Cleopatra died from drinking a lethal drug cocktail that included opium and hemlock and not a snakebite, says a German scientist. Christoph Schaefer, a historian and professor at the University of Trier, has presented evidence on a TV show that aims to prove drugs and not the reptile were the cause of the Egyptian beauty's death.
"Queen Cleopatra was famous for her beauty and was unlikely to have subjected herself to a long and disfiguring death," The Scotsman quoted Schaefer as saying. He is also the author of a best-selling book in Germany titled 'Cleopatra'.
"It was this aspect, her beauty which she cherished so much, which made me journey with other experts to Alexandria, Egypt, where we consulted ancient medical texts and snake experts. Cleopatra wanted to remain beautiful in her death to maintain her myth," Schaefer said.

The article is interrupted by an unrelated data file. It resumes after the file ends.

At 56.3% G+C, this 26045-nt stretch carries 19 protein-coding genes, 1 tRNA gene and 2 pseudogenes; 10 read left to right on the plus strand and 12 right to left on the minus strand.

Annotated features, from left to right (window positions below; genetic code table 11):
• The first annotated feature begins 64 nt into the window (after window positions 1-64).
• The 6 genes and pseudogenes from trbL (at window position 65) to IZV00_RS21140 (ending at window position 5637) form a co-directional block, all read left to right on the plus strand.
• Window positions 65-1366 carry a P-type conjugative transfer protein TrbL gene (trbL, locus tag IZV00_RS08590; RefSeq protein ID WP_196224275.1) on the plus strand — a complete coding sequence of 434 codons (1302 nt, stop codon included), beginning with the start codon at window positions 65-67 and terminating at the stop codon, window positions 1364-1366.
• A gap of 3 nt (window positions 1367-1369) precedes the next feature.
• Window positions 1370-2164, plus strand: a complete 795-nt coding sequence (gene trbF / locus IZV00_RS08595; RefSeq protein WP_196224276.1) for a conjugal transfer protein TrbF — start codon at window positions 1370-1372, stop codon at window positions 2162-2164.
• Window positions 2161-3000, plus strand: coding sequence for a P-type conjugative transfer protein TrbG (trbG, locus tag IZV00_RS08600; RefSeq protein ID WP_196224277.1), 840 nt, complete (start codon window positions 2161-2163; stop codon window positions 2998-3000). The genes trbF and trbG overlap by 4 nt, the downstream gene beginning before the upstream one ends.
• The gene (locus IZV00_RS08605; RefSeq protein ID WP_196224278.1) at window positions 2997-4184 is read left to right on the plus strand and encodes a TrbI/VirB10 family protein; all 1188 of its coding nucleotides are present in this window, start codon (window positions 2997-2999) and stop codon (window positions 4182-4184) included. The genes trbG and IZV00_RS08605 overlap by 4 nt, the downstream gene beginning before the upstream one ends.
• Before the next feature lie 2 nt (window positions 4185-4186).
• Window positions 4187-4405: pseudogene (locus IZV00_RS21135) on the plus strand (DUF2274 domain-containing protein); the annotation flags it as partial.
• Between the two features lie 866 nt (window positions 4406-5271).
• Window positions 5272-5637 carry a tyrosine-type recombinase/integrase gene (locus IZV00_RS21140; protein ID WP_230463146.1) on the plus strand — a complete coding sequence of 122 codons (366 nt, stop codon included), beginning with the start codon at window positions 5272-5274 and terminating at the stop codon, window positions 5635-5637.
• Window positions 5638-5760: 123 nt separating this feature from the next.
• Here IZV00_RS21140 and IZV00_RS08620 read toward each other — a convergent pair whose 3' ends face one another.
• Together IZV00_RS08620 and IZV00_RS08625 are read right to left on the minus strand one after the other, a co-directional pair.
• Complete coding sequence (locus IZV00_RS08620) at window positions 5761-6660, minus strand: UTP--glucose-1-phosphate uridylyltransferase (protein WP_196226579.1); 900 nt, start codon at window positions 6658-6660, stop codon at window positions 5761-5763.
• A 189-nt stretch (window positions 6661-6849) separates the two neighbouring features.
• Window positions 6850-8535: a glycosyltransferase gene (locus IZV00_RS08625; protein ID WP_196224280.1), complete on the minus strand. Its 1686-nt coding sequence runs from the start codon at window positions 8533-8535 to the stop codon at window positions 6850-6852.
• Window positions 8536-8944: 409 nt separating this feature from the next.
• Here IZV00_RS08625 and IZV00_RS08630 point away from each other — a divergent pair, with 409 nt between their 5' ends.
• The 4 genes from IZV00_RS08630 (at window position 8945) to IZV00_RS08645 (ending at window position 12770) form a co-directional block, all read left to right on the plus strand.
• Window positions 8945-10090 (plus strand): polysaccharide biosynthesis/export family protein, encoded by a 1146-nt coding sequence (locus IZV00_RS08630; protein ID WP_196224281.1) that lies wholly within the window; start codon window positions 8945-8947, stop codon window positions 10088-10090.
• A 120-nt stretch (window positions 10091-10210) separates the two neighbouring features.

"We consulted zoologists and toxicologists; a snake bite would have been too uncertain and taken too long," he added. The Adventure Science programme, titled 'Cleopatra's Death', displays ancient texts that record the potion as being a popular method of suicide - and assassination - at the time she lived.